The ‘other individuals’ category includes all collections of income tax paid by individuals, other than those made through the P AYE and Prescribed Payments System (PPS) categories. Tax revenue comprises provisional tax payments and debit assessments on income tax returns (ie where tax credits are insufficient to meet the tax assessed on income). Taxpayers in this category derive their income from salary and wages, business and property income and capital gains , and may also make concurrent payments under the PAYE and PPS categories.

Provisional tax liability in a given year is generally determined by increasing the previous year’s assessed income by a provisional tax uplift factor (currently 6 per cent). Taxpayers who expect their income to grow by less than the uplift factor may elect to lodge a provisional tax variation to reduce provisional tax payments. Current year tax payments for other individuals are made up of provisional tax payments together with any balance on assessment from the previous year’s tax liability.

Revenue from this item is expected to fall by around 0.9 per cent in 1997-98 largely due to lower expected collections from debits on assessments. Debits on assessments in 1996-97 have been exceptionally strong because of robust growth in incomes in 1995-96, which is expected to moderate.

Prescribed Payments System (PPS)

PPS collections represent the withholding, at source, of taxation on payments for prescribed labour and services in specific industries (eg building and construction and ro ad transport). PPS collections generally cover industries where the PAYE form of collections is either infeasible or costly to administer.

Revenue in 1997-98 is estimated to increase strongly mainly reflecting strong growth in the construction industries, viz:

  • forecast growth of 22.5  per  cent in the nominal value of non - residential construction; and
  • forecast growth of 12.5  per  cent in the nominal value of dwelling construction.
Medicare Levy

Collections in 1997-98 are expected to fall by 9.4 per cent owing to:

  • reversion of the base levy to 1.5  per  cent with the cessation of the 0.2  per  cent (of taxable income) surcharge imposed in 1996 - 97 for the purpose of buying back certain firearm s from the public; partially offset by
  • growth in wage and salary incomes.
Individuals Income Tax Refunds

A final assessment of tax liability for individual taxpayers is made on the basis of returns lodged after the end of a financial ye ar. Refunds are made where tax payments exceed the final assessment. Where tax credits are insufficient to meet the final tax liability, taxpayers make an additional payment, which is collected under the other individuals income tax category.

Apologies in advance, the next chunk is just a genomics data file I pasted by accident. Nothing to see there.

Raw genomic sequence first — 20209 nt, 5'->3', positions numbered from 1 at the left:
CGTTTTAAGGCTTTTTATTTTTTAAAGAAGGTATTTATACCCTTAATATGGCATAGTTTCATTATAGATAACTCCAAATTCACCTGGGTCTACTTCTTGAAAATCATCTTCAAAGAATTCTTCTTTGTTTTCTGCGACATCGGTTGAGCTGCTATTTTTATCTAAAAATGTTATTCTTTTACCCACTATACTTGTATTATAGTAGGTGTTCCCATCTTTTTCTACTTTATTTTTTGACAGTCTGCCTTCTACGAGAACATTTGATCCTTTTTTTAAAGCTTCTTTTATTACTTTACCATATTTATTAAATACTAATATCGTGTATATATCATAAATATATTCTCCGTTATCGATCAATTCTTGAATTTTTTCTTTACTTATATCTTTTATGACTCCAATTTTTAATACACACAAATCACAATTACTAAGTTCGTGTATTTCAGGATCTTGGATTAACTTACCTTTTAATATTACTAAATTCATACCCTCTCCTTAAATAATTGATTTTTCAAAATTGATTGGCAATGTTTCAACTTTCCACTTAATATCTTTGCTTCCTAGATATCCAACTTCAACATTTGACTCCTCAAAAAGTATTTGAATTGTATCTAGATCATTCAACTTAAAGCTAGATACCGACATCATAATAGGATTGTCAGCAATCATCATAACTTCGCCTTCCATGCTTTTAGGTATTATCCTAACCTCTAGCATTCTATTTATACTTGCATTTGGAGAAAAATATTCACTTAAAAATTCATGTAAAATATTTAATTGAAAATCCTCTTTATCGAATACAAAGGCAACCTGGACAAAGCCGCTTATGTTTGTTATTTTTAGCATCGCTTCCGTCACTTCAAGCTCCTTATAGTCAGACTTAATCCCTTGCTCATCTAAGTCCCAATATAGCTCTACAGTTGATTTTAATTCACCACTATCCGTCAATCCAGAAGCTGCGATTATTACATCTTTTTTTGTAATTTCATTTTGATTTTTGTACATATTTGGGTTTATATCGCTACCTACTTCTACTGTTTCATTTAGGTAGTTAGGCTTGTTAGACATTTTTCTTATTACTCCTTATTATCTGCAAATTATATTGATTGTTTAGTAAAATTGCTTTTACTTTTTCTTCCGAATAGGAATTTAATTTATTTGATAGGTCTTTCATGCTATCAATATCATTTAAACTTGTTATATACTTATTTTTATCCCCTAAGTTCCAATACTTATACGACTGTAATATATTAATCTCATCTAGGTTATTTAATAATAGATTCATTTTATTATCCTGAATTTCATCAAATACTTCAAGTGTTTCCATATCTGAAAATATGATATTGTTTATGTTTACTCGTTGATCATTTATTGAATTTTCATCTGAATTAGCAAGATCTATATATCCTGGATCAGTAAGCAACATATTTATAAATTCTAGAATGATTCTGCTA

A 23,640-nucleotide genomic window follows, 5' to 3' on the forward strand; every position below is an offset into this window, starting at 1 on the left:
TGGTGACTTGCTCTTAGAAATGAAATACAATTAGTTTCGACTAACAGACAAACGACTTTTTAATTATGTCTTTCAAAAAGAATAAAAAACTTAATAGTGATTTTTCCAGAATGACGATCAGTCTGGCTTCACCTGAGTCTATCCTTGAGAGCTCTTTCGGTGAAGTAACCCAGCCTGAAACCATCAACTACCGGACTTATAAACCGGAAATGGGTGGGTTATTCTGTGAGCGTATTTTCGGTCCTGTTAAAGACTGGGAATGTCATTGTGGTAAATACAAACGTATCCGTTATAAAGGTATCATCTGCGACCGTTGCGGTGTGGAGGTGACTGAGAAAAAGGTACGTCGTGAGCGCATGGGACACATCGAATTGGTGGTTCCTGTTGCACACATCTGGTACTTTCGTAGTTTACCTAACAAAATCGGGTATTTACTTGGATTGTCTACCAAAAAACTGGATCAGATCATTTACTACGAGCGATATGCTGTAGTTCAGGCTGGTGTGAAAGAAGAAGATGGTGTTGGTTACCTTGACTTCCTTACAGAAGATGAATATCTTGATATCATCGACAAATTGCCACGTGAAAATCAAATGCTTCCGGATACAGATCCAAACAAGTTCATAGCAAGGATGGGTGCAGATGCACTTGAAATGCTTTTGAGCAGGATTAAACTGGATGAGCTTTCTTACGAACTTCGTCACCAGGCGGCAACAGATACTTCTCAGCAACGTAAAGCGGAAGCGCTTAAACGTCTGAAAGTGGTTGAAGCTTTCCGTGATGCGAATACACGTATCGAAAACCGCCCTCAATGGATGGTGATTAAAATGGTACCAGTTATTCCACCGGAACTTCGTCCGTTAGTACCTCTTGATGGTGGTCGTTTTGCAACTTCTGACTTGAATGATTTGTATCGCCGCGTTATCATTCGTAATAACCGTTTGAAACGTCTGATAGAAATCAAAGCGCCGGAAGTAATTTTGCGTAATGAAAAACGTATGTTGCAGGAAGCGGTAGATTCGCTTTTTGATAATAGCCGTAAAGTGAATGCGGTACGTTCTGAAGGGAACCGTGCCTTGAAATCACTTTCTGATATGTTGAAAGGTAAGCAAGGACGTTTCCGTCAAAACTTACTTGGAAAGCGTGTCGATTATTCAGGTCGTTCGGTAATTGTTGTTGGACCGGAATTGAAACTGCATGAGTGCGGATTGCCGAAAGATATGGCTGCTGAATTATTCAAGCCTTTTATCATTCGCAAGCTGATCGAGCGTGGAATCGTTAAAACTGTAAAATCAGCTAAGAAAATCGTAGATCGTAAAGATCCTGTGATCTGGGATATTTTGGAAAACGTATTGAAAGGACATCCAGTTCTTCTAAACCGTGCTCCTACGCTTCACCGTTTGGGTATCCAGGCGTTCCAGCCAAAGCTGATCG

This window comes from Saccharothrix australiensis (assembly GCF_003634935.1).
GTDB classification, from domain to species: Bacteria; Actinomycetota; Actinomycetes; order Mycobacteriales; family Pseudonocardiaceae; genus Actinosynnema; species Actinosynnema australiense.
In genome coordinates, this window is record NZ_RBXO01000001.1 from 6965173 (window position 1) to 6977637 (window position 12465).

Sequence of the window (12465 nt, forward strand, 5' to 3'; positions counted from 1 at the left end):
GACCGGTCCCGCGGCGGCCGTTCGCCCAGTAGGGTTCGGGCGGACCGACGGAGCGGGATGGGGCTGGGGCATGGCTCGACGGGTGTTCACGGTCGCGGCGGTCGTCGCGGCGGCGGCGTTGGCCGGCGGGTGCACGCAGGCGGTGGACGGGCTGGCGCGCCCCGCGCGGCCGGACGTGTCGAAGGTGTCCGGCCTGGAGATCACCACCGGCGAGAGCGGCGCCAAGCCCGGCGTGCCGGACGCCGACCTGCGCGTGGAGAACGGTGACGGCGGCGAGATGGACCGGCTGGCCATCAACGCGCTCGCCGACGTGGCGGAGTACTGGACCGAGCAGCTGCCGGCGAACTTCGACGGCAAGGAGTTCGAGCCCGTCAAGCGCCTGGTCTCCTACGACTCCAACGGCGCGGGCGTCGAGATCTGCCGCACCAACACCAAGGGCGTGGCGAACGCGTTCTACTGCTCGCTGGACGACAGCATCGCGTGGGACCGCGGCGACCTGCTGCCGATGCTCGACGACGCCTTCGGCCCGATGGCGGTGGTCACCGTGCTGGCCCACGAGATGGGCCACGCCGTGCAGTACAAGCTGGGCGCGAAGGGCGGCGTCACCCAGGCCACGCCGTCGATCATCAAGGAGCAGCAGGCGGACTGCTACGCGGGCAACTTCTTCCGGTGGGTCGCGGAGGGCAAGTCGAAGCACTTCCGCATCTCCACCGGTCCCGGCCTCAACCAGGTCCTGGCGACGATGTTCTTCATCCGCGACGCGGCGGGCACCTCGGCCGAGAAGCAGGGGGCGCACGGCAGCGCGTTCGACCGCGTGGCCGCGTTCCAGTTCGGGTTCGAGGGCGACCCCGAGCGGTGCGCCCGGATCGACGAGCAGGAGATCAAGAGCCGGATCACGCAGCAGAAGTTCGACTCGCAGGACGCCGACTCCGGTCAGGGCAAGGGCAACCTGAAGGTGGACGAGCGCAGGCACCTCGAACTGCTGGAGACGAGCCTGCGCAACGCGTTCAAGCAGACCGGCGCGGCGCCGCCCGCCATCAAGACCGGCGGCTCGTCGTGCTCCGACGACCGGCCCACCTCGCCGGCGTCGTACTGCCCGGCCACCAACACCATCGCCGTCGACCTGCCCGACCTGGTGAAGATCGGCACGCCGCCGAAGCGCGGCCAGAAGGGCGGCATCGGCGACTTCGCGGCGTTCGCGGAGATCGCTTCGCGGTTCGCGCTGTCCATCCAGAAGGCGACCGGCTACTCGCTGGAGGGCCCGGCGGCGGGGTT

Refunds in 1997-98 are estimated to grow by 8.3 per cent largely on account of:

  • ongoing growth in income tax collected from individuals during 1996 - 97; and
  • the impact of the introduction of the Family Tax Initiative from 1 January 1997, which allows taxpayers to claim the tax relief through refunds (and through the year).
Company and Other Income Tax

Table 3 contains revised estimates for 1996-97 and estimates for 1997-98 for company and other income tax items.

Table 3: Company and Other Income Tax

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(a) Includes tax on realised capital gains .

Company Income Tax

A company’s tax liability is assessed as a flat percentage of its taxable income. The general tax rate is 36 per cent, with concessional rates applying to certain income of li fe assurance companies, registered organisations, pooled development funds and credit unions.

The significant reduction in estimated company tax collections in 1996-97 relative to the 1996-97 Budget estimate (see Table 1) is mainly due to some large companies using stock valuation options to shift forward their income to take advantage of the lower company tax rate applying to the 1994-95 income year.

Estimated company tax collections in 1996-97 are higher than estimated in the MYEFO partly reflecting more information on the extent and implications of corporate tax planning activities associated with the change in the company tax rate.

Company income ta x is forecast to grow by 1.5 per cent in 1997-98 owing to:

  • growth of 3¼  per  cent in company taxable income in 1996 - 97;
  • a recovery in company tax collections associated with the end of tax planning which arose in response to the increase in the company tax rate from the 1995-96 income year;